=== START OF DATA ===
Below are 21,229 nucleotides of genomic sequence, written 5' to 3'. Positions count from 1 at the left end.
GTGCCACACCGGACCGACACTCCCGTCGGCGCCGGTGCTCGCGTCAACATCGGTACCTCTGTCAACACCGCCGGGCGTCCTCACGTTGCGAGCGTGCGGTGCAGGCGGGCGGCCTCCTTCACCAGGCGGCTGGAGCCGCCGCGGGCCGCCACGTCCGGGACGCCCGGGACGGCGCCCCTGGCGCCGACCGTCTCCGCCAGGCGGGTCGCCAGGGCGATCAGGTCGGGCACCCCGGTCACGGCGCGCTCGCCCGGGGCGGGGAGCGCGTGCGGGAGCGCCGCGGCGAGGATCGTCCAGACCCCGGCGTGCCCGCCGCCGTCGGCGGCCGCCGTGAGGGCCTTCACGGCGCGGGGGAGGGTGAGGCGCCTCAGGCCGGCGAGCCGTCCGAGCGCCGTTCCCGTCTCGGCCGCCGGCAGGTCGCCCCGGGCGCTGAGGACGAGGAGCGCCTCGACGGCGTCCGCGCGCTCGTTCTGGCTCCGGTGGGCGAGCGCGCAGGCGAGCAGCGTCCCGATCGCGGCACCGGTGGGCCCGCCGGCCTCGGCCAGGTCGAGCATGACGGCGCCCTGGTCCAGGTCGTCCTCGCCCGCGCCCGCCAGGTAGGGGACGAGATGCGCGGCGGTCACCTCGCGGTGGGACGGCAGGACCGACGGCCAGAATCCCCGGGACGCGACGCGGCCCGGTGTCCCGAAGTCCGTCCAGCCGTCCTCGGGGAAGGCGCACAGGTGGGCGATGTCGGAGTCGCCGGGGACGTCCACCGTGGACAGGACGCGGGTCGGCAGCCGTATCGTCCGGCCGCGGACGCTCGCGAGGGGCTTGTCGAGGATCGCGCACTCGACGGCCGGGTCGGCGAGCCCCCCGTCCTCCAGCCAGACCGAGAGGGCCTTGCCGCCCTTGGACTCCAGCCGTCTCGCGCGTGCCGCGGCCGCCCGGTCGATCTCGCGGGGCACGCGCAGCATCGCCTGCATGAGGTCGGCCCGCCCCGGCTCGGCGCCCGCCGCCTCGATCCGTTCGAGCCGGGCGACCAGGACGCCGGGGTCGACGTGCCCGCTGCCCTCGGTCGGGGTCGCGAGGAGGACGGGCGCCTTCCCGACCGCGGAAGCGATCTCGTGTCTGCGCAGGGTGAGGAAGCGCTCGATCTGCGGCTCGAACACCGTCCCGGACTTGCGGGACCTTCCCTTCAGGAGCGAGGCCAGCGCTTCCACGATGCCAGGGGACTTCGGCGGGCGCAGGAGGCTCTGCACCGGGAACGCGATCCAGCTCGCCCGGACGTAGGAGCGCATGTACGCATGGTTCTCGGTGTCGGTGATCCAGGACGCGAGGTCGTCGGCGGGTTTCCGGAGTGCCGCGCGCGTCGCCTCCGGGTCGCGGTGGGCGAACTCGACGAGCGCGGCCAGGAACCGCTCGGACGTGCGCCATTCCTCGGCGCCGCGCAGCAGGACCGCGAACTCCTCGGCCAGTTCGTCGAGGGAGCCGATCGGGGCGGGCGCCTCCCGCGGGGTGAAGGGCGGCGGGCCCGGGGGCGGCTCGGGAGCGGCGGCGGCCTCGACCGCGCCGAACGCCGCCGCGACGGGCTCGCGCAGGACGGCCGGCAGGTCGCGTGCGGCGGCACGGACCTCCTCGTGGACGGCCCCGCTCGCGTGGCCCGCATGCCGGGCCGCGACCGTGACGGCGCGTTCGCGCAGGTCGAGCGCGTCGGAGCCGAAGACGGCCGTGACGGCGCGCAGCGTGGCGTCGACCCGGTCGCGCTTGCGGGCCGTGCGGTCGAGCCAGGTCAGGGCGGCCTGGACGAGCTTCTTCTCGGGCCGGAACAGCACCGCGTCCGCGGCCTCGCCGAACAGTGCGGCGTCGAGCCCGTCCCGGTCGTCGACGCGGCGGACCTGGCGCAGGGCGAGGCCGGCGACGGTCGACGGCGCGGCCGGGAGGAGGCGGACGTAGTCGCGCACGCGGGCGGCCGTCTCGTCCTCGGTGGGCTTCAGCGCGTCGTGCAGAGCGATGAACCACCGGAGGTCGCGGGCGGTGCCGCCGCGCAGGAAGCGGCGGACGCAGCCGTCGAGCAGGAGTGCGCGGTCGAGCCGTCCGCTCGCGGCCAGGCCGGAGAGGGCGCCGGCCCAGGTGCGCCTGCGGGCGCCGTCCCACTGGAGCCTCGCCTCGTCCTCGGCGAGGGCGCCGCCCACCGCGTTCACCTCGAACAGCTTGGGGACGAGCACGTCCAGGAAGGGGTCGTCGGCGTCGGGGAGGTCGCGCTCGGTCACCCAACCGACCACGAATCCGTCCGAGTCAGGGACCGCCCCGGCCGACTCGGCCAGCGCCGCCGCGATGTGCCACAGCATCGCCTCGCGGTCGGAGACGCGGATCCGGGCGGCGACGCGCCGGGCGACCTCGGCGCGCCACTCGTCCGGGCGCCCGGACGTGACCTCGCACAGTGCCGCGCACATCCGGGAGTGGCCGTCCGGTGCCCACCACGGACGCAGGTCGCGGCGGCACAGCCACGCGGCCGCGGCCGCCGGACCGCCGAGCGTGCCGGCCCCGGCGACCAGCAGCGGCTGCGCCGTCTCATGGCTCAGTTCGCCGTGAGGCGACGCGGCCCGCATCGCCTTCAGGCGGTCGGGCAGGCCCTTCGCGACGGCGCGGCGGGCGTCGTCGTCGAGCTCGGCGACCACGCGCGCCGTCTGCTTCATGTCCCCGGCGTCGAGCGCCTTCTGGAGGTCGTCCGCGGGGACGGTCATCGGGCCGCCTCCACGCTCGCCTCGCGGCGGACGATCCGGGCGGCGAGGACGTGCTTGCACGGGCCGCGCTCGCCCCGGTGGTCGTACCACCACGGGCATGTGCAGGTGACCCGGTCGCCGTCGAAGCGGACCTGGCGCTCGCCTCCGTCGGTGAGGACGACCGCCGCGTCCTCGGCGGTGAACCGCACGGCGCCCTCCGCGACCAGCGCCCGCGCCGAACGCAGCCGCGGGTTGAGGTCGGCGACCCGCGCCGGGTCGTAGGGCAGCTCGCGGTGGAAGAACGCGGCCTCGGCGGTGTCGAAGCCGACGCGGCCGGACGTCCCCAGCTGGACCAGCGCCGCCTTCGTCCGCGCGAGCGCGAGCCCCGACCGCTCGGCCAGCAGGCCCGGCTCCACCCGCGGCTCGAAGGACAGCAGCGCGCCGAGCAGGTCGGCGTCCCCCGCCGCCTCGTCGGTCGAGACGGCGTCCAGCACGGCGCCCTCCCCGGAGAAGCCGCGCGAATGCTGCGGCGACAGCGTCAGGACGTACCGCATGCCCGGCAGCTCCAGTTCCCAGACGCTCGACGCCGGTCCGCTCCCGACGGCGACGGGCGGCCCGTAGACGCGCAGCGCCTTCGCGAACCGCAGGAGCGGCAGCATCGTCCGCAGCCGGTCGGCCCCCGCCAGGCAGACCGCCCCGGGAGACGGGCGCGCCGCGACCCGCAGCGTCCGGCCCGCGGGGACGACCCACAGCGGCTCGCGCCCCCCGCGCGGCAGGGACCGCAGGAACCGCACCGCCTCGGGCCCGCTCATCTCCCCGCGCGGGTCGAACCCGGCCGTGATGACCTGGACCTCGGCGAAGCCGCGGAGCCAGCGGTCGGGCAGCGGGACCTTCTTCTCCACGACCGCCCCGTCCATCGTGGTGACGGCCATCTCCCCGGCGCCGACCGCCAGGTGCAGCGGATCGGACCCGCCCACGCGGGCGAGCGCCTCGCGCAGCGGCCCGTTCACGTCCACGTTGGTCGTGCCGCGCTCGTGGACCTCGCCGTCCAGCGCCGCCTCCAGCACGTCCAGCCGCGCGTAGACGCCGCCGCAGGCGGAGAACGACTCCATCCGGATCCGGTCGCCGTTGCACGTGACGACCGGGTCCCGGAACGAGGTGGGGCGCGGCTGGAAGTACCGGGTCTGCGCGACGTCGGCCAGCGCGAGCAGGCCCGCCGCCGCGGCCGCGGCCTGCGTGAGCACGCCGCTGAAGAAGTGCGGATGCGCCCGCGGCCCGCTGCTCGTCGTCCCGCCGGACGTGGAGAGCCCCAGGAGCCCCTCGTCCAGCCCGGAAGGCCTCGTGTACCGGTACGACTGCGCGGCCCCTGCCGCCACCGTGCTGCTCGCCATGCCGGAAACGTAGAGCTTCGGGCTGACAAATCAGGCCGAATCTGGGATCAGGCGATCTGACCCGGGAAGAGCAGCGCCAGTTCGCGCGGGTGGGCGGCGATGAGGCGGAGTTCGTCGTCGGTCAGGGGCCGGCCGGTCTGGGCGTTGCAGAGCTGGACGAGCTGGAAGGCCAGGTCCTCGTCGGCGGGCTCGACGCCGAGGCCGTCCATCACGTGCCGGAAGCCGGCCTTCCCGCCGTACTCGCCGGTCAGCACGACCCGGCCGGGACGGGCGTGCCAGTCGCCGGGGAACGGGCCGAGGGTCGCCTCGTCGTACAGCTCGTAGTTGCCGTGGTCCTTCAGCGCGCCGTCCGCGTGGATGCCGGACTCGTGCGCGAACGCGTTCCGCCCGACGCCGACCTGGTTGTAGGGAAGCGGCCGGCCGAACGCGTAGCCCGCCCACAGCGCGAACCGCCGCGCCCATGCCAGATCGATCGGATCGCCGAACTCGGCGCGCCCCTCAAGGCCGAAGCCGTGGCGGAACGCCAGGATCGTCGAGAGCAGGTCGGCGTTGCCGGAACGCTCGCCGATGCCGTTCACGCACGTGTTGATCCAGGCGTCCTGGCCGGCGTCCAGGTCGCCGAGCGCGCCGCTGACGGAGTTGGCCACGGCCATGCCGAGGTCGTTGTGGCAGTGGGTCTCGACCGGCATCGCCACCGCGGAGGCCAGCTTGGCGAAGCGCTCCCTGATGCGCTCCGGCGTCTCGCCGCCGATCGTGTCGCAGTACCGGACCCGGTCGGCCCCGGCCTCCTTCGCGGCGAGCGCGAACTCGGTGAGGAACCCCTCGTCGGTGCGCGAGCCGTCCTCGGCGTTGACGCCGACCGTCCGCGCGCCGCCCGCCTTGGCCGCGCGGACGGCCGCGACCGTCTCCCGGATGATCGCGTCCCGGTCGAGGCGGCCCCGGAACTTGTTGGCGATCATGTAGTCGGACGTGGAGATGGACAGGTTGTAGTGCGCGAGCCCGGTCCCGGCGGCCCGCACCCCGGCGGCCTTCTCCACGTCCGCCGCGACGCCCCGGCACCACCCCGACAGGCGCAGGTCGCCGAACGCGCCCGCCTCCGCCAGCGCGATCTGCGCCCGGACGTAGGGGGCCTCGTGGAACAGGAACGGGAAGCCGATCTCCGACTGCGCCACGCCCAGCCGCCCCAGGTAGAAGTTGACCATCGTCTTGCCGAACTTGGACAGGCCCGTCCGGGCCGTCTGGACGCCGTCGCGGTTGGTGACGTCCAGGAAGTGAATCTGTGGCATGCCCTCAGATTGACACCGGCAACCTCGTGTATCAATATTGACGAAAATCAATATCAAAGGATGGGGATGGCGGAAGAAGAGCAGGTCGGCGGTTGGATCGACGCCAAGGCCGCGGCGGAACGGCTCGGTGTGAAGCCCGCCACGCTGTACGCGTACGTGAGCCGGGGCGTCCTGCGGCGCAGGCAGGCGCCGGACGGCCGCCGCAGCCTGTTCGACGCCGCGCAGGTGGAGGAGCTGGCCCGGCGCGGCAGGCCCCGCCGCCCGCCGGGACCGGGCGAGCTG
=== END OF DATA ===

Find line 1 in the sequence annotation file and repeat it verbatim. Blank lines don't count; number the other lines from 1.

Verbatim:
Below are 21,229 nucleotides of genomic sequence, written 5' to 3'. Positions count from 1 at the left end.